Samsung also sells the KS9500 curved version of the KS9000, which is absolutely identical in all of its display and other specifications but we recommend the flat-screen KS9000 simply because curved display panels slightly ruin picture quality while often adding to a TV’s retail price tag. Their flat cousins are almost always better choices.
- Samsung KS8000 SUHD 4K Ultra HD HDR TV (2016 Model)
The Samsung KS8000 is almost as good as the KS9000 but delivered very slightly inferior peak brightness and color performance in our review testing. For pretty much these reasons alone we rank it below the KS9000 but promise you that this TV will deliver a level of display performance that’s almost indistinguishable from that of its pricier KS9000 cousin to the naked eye. Best of all, as the “lower tier” TV of the two, the KS8000 is priced considerably more cheaply while still being a full premium HDR 4K TV with all the best technologies of the KS9000. It too is fully certified by the UHD Alliance for Ultra HD Premium HDR delivery and fully delivers on HDR10 high dynamic range specs. The performance of the KS8000 on motion handling is essentially perfect and this model, like all newer Samsung 4K TVs we’ve reviewed so far, is a superb performer as a console gaming TV, especially for gaming at 4K resolution or with HDR enabled.
- Sony X930D / X940D 4K HDR Ultra HD TV (2016 Model)
Sony’s X930D TVs in the 55 and 65 inch range and the full-array LED backlit 75 inch monster X940D special edition model are probably the best Sony HDR models we’ve seen so far besides the insanely expensive ultra-premium Z9D 4K HDR TV from the company, or possibly its 2017 OLED TV, the A1E. That said, the X930D and X940D offer stunningly good display performance and possibly some of the best color rendering of any 2016 4K HDR TVs, even Samsung’s models. These televisions don’t quite offer the peak brightness of their Samsung SUHD competitors but they’re still impressive as hell at delivering high quality high dynamic range. The X940D in particular is a fully certified TV for Ultra HD Premium by the UHD Alliance and delivers peak brightness levels of well above 1000 nits. The black performance of the X930D and X940D is weaker than that of the Samsung SUHD TVs but only by a slight margin.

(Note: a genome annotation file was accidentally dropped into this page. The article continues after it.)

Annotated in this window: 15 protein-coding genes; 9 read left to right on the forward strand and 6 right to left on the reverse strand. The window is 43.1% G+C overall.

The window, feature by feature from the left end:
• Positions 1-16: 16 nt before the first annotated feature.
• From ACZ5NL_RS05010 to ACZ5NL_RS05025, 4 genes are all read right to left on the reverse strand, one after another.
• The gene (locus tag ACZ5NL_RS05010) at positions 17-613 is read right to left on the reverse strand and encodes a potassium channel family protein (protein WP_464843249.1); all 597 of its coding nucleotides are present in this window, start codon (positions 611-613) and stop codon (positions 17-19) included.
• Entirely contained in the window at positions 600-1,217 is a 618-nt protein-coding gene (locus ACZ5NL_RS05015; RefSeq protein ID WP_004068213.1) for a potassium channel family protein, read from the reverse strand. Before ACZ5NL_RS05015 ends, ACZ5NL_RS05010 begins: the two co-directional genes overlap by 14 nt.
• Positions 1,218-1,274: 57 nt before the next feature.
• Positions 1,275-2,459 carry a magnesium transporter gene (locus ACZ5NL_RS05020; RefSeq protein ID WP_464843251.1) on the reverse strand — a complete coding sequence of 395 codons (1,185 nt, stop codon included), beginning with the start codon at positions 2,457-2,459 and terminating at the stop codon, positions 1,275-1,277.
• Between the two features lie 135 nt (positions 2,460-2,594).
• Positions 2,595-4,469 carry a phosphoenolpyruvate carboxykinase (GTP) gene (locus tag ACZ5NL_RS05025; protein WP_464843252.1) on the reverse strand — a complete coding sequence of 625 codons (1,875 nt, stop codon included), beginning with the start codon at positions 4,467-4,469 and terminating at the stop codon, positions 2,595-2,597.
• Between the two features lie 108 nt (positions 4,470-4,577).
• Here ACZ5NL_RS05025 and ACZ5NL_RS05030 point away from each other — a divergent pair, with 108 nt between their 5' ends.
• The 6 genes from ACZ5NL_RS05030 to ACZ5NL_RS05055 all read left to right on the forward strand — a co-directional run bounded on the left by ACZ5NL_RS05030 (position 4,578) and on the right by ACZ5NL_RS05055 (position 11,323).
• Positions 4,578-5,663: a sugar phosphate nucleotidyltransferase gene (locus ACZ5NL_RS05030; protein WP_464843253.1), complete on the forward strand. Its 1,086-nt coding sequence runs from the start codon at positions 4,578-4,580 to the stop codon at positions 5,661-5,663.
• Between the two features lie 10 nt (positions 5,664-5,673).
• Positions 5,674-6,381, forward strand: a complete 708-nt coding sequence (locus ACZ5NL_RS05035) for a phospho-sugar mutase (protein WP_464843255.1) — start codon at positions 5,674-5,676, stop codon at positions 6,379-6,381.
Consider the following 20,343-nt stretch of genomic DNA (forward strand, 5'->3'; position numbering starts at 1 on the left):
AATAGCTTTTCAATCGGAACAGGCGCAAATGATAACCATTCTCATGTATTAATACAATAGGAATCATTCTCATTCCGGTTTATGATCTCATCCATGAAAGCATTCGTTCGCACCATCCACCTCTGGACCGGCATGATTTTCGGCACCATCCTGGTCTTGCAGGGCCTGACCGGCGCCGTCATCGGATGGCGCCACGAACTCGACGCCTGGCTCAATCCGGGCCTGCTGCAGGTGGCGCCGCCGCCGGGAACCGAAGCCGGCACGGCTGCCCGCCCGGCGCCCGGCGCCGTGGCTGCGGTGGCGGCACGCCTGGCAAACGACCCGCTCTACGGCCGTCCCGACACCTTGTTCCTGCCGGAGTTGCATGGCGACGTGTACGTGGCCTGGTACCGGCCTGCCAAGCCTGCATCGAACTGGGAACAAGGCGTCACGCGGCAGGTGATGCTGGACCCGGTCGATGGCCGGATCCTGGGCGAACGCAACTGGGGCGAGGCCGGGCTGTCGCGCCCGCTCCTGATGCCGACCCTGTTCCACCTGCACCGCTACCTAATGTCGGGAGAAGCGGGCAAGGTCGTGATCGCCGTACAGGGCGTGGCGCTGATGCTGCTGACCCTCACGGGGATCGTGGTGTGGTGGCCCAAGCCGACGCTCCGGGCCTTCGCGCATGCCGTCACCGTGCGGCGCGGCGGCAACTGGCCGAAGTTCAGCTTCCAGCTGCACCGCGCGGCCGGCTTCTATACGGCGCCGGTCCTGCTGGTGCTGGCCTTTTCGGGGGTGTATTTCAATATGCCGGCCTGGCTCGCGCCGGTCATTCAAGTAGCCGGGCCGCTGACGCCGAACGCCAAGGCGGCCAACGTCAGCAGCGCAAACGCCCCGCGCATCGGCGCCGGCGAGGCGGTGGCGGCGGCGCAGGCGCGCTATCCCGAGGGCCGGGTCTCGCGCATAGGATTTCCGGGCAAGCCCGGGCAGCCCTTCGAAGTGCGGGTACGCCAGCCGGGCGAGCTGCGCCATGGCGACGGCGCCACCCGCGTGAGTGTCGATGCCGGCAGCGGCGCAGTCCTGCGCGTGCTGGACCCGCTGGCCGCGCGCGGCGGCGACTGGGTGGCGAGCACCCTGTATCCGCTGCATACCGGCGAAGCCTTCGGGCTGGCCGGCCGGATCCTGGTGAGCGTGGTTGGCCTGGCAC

These models deliver superb motion handing, full judder-control and are very decent console gaming 4K TVs.
- Vizio P65-C1 P-Series 2016 4K HDR TV (65 inch model)
Vizio’s 2016 P-Series 4K TVs are easily some of the best HDR televisions on the market and the best we’ve ever seen from the brand. The 65 inch model is a fantastic example of this across the board. It’s a bit on the pricey side but this TV delivers some truly spectacular color performance, supports HDR in both the HDR10 and Dolby Vision formats and offers up virtually perfect motion handling. It’s also a TV with some of the best contrast ratios and black levels we’ve yet seen from any 2016 LCD 4K TV by any brand at all. (yes including Samsung). The only reason we don’t rank the 65 inch P-Series higher is due to its rather steep price and the fact that it’s peak brightness doesn’t quite match up to those of Sony’s and Samsung’s HDR TV models. On the brighter side (literally) the P-Series offers full-array LED backlighting and as such delivers fantastic local dimming control. On this front it outshines any Samsung or Sony TV except for their absolute most expensive flagship TVs.
We can’t recommend the P-Series enough.
- Sony XBR65X850D 65-Inch 4K HDR Ultra HD TV (2016 model)
Sony’s X850D HDR TV in the 65 inch size range is probably the single best mid-range 4K HDR TV that Sony has yet produced. It’s also remarkably well priced, with even this large 65 inch model selling for less than $1400 (as of this last update) on Amazon.com. For a TV this good, that’s a superb price. The X850D delivers fantastic 4K display performance, superb, complete HDR color specs and some remarkably decent contrast levels for an IPS model. On the other hand the X850D is only edge-lit and doesn’t support local dimming technology. Despite this however, it’s a generally excellent performer at contrast precision and we absolutely love its motion handling, which is usually superb for almost all Sony 4K TVs. Given its very low price and richness of premium display specifications, we can’t recommend the X850D enough as a mid-range/semi-premium model.
- Samsung KU7000 4K Ultra HD HDR Smart LED TV (2016 Model)